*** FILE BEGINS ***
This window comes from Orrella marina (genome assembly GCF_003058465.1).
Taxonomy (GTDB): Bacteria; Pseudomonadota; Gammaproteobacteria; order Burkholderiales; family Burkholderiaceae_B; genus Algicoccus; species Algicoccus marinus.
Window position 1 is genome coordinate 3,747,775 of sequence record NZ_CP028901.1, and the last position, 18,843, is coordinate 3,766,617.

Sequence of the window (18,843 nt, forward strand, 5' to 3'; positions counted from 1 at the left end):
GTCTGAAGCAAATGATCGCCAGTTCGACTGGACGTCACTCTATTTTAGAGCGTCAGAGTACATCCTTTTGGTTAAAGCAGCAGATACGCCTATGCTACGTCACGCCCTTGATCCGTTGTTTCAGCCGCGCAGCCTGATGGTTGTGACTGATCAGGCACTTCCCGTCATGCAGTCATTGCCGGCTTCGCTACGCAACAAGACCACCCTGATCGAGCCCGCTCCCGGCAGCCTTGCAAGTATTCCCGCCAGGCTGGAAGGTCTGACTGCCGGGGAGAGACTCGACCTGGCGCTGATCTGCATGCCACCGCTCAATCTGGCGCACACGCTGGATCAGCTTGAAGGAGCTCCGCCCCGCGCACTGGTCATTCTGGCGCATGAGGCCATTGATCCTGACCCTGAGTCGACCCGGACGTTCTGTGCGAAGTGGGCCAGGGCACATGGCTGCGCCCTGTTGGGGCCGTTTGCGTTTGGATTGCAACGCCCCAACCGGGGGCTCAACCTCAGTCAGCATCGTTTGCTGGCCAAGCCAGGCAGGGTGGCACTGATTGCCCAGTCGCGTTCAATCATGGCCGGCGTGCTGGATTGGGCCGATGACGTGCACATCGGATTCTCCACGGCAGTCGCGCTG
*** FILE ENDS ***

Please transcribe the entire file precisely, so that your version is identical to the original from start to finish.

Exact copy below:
This window comes from Orrella marina (genome assembly GCF_003058465.1).
Taxonomy (GTDB): Bacteria; Pseudomonadota; Gammaproteobacteria; order Burkholderiales; family Burkholderiaceae_B; genus Algicoccus; species Algicoccus marinus.
Window position 1 is genome coordinate 3,747,775 of sequence record NZ_CP028901.1, and the last position, 18,843, is coordinate 3,766,617.

Sequence of the window (18,843 nt, forward strand, 5' to 3'; positions counted from 1 at the left end):
GTCTGAAGCAAATGATCGCCAGTTCGACTGGACGTCACTCTATTTTAGAGCGTCAGAGTACATCCTTTTGGTTAAAGCAGCAGATACGCCTATGCTACGTCACGCCCTTGATCCGTTGTTTCAGCCGCGCAGCCTGATGGTTGTGACTGATCAGGCACTTCCCGTCATGCAGTCATTGCCGGCTTCGCTACGCAACAAGACCACCCTGATCGAGCCCGCTCCCGGCAGCCTTGCAAGTATTCCCGCCAGGCTGGAAGGTCTGACTGCCGGGGAGAGACTCGACCTGGCGCTGATCTGCATGCCACCGCTCAATCTGGCGCACACGCTGGATCAGCTTGAAGGAGCTCCGCCCCGCGCACTGGTCATTCTGGCGCATGAGGCCATTGATCCTGACCCTGAGTCGACCCGGACGTTCTGTGCGAAGTGGGCCAGGGCACATGGCTGCGCCCTGTTGGGGCCGTTTGCGTTTGGATTGCAACGCCCCAACCGGGGGCTCAACCTCAGTCAGCATCGTTTGCTGGCCAAGCCAGGCAGGGTGGCACTGATTGCCCAGTCGCGTTCAATCATGGCCGGCGTGCTGGATTGGGCCGATGACGTGCACATCGGATTCTCCACGGCAGTCGCGCTG